Some of the greatest works of Russian prose first saw the light in the Russian Herald, the journal founded and edited by Mikhail Katkov: Fathers and Sons, War and Peace, Anna Karenina, Crime and Punishment, and The Brothers Karamazov. Yet because of his conservative politics and his intrusive editing practices, Katkov has been either ignored or demonized by scholars both in Russia and in the West; in contemporary Russia he has been hailed as the “savior of the fatherland” because of his aggressive Russian nationalism. This book studies Katkov’s literary career without vilification or canonization, focusing on the ways in which his nationalism fueled his drive to create the canon of Russian literature as a recognized part of world literature.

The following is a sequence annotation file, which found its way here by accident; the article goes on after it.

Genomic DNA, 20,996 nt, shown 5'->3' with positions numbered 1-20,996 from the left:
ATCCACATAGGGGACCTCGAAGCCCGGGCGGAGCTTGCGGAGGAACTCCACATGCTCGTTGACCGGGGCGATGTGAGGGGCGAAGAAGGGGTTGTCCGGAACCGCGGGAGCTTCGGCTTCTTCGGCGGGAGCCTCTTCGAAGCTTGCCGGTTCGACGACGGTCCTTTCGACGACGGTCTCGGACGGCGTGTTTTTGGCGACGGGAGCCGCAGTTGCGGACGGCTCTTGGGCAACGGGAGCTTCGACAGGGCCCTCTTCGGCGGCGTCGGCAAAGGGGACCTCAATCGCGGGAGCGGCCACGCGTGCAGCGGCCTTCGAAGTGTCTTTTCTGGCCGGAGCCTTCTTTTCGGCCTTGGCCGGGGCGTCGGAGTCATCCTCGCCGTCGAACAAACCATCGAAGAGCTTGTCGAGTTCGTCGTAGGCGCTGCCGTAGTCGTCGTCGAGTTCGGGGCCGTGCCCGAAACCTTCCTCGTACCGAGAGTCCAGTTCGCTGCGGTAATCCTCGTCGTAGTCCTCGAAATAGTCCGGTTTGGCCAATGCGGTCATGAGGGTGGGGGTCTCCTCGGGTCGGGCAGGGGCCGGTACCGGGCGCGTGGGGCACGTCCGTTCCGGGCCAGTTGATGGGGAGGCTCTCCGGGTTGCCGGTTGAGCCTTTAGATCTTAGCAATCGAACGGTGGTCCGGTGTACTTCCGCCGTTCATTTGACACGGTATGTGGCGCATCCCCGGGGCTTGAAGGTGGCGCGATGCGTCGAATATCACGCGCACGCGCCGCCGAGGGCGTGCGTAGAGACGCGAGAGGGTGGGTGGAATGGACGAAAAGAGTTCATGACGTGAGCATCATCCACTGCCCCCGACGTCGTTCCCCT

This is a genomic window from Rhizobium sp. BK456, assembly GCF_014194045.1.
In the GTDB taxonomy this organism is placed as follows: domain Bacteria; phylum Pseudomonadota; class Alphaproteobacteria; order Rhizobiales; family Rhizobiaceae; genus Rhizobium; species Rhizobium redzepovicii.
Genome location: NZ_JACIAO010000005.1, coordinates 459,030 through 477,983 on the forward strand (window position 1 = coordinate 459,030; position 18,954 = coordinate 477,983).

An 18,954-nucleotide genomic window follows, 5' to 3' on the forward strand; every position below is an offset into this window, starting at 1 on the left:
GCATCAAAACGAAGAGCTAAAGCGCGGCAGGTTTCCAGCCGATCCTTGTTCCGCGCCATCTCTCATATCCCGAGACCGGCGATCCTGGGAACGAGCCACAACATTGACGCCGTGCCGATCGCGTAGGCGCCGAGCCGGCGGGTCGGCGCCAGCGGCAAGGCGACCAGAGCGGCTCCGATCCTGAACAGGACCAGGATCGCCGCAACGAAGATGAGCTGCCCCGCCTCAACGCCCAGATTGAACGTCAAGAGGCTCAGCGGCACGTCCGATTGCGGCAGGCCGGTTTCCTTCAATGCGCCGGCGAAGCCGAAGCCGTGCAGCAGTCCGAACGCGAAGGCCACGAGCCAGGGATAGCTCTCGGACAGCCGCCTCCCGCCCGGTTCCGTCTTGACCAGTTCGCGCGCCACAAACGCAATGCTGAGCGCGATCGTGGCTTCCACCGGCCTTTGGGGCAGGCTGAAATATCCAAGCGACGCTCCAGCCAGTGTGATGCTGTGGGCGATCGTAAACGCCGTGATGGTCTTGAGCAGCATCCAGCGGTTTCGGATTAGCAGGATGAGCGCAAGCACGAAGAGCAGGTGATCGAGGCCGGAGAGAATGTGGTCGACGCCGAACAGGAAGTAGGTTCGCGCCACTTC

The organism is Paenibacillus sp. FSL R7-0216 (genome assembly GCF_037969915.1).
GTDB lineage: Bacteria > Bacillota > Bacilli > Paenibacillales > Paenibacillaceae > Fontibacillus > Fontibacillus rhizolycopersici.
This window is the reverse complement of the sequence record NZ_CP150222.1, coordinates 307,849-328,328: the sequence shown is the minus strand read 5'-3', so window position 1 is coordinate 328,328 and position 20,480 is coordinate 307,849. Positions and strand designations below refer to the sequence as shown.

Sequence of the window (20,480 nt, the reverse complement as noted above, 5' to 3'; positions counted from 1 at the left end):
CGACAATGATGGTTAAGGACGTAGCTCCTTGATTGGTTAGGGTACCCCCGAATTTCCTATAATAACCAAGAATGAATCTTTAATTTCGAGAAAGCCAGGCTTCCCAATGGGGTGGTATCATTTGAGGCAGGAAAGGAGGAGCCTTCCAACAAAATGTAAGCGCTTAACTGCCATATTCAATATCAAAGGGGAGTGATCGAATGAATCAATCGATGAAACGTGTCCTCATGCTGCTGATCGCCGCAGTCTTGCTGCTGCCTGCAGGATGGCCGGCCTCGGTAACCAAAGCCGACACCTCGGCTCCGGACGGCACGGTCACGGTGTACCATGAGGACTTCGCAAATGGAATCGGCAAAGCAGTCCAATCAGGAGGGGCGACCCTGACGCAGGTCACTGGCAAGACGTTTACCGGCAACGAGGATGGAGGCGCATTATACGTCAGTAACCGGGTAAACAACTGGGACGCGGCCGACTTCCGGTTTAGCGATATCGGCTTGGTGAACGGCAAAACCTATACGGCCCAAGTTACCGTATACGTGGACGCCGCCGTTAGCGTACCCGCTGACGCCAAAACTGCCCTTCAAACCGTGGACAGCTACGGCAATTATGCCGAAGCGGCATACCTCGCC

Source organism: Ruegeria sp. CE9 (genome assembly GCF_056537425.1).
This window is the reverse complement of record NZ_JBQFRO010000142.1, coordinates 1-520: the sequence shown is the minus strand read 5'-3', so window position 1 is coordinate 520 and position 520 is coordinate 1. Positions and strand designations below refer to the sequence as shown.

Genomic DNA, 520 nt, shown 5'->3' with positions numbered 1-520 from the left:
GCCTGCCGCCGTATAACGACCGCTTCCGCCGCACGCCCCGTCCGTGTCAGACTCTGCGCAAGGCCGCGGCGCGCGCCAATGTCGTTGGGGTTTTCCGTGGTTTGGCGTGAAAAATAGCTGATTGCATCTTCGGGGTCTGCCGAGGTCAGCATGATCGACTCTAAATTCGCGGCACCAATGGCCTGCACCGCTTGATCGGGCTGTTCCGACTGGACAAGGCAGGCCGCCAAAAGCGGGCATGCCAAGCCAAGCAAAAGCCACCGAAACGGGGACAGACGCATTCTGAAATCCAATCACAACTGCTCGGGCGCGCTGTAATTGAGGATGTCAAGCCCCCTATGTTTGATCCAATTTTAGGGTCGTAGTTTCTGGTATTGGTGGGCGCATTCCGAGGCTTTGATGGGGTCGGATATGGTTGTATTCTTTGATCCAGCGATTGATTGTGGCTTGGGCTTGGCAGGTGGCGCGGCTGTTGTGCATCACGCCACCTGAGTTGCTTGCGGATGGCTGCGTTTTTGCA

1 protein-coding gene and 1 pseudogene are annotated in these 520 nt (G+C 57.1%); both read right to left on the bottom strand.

Susanne Fusso is Marcus L. Taft Professor of Modern Languages and Professor of Russian, East European, and Eurasian Studies at Wesleyan University. She is the author of Dead Souls: An Anatomy of Disorder in Gogol and Discovering Sexuality in Dostoevsky. She has translated Nikolai Gogol, Sergey Gandlevsky, Fyodor Sologub, and Vladimir Trubetskoi.